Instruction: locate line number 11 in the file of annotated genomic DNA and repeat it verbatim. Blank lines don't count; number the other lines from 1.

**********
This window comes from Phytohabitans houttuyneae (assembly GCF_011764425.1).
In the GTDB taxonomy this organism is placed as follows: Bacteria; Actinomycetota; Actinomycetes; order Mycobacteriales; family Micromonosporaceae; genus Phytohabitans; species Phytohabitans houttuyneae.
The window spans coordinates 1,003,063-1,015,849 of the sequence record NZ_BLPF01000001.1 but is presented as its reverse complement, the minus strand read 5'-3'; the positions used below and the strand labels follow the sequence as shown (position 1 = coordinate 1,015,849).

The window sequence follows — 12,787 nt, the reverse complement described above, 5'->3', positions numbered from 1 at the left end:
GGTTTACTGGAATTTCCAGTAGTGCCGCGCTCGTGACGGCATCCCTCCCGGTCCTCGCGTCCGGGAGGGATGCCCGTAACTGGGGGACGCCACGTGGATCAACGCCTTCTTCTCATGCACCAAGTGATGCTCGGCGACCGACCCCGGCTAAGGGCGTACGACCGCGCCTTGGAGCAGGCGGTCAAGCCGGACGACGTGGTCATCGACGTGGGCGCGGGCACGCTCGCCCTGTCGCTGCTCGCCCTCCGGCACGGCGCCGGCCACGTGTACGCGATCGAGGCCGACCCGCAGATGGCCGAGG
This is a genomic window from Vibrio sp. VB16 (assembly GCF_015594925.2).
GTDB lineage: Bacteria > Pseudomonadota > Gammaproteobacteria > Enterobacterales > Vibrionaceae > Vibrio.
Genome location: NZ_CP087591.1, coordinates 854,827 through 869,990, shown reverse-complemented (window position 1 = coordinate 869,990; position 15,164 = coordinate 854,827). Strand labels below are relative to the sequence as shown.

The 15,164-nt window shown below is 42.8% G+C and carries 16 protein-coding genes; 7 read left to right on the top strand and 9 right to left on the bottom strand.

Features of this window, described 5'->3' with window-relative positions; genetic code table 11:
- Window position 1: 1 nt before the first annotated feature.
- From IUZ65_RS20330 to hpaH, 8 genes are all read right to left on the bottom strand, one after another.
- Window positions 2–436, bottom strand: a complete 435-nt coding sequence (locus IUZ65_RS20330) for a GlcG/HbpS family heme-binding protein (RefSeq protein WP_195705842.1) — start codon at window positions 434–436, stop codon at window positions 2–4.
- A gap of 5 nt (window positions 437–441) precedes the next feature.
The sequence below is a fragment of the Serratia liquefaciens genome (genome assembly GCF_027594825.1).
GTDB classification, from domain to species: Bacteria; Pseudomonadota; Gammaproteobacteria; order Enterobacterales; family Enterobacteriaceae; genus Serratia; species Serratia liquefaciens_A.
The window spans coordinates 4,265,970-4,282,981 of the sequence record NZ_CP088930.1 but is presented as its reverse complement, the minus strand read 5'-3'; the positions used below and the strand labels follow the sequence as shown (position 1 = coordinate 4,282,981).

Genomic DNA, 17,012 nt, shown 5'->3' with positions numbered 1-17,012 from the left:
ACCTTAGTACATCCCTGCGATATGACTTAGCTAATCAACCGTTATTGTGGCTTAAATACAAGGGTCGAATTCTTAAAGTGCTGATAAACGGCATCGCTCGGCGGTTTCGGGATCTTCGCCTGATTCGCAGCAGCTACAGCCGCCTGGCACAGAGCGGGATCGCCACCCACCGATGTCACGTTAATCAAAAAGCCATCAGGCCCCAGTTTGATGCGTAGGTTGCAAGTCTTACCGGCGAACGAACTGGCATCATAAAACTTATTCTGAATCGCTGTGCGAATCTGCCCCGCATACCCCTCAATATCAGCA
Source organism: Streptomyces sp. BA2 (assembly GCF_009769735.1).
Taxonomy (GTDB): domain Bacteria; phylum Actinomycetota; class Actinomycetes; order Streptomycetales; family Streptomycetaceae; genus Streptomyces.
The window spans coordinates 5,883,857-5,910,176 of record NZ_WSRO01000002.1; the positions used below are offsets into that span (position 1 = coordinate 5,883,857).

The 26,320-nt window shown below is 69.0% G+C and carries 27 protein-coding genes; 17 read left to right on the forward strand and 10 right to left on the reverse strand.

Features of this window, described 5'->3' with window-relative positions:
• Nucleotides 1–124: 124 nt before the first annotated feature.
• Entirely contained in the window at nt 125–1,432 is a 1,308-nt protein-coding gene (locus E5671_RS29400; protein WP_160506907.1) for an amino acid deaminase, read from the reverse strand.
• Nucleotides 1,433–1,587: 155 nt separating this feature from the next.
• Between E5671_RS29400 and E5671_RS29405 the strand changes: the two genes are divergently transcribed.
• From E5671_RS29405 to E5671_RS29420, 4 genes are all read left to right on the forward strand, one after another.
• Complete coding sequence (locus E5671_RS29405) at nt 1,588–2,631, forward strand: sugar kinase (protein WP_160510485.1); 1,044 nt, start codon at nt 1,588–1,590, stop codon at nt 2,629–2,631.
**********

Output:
- Window position 1: 1 nt before the first annotated feature.